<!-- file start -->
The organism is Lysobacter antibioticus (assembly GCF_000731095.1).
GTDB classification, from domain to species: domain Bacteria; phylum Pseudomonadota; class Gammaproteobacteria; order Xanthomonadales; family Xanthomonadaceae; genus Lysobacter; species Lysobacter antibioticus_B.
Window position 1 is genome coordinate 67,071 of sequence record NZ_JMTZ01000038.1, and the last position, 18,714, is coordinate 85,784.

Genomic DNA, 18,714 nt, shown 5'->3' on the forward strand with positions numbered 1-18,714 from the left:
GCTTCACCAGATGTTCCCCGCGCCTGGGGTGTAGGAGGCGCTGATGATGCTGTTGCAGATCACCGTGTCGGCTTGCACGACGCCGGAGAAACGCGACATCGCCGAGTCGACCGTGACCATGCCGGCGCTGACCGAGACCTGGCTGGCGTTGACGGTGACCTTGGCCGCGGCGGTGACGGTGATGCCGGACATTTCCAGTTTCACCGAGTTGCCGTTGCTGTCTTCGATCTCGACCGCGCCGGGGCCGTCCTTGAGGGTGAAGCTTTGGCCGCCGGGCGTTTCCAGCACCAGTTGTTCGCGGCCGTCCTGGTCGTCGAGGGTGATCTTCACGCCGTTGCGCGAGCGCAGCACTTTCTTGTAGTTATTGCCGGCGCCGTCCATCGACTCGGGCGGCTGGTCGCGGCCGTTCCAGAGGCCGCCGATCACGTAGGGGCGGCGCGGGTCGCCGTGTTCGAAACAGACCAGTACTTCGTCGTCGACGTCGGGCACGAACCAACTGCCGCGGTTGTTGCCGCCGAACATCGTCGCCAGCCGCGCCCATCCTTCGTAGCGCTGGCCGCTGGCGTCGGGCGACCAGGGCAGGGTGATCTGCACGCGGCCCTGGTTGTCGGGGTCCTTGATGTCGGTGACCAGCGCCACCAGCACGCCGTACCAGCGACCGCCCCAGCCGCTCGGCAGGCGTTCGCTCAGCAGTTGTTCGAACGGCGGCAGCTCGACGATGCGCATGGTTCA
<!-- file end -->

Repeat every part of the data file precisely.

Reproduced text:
The organism is Lysobacter antibioticus (assembly GCF_000731095.1).
GTDB classification, from domain to species: domain Bacteria; phylum Pseudomonadota; class Gammaproteobacteria; order Xanthomonadales; family Xanthomonadaceae; genus Lysobacter; species Lysobacter antibioticus_B.
Window position 1 is genome coordinate 67,071 of sequence record NZ_JMTZ01000038.1, and the last position, 18,714, is coordinate 85,784.

Genomic DNA, 18,714 nt, shown 5'->3' on the forward strand with positions numbered 1-18,714 from the left:
GCTTCACCAGATGTTCCCCGCGCCTGGGGTGTAGGAGGCGCTGATGATGCTGTTGCAGATCACCGTGTCGGCTTGCACGACGCCGGAGAAACGCGACATCGCCGAGTCGACCGTGACCATGCCGGCGCTGACCGAGACCTGGCTGGCGTTGACGGTGACCTTGGCCGCGGCGGTGACGGTGATGCCGGACATTTCCAGTTTCACCGAGTTGCCGTTGCTGTCTTCGATCTCGACCGCGCCGGGGCCGTCCTTGAGGGTGAAGCTTTGGCCGCCGGGCGTTTCCAGCACCAGTTGTTCGCGGCCGTCCTGGTCGTCGAGGGTGATCTTCACGCCGTTGCGCGAGCGCAGCACTTTCTTGTAGTTATTGCCGGCGCCGTCCATCGACTCGGGCGGCTGGTCGCGGCCGTTCCAGAGGCCGCCGATCACGTAGGGGCGGCGCGGGTCGCCGTGTTCGAAACAGACCAGTACTTCGTCGTCGACGTCGGGCACGAACCAACTGCCGCGGTTGTTGCCGCCGAACATCGTCGCCAGCCGCGCCCATCCTTCGTAGCGCTGGCCGCTGGCGTCGGGCGACCAGGGCAGGGTGATCTGCACGCGGCCCTGGTTGTCGGGGTCCTTGATGTCGGTGACCAGCGCCACCAGCACGCCGTACCAGCGACCGCCCCAGCCGCTCGGCAGGCGTTCGCTCAGCAGTTGTTCGAACGGCGGCAGCTCGACGATGCGCATGGTTCA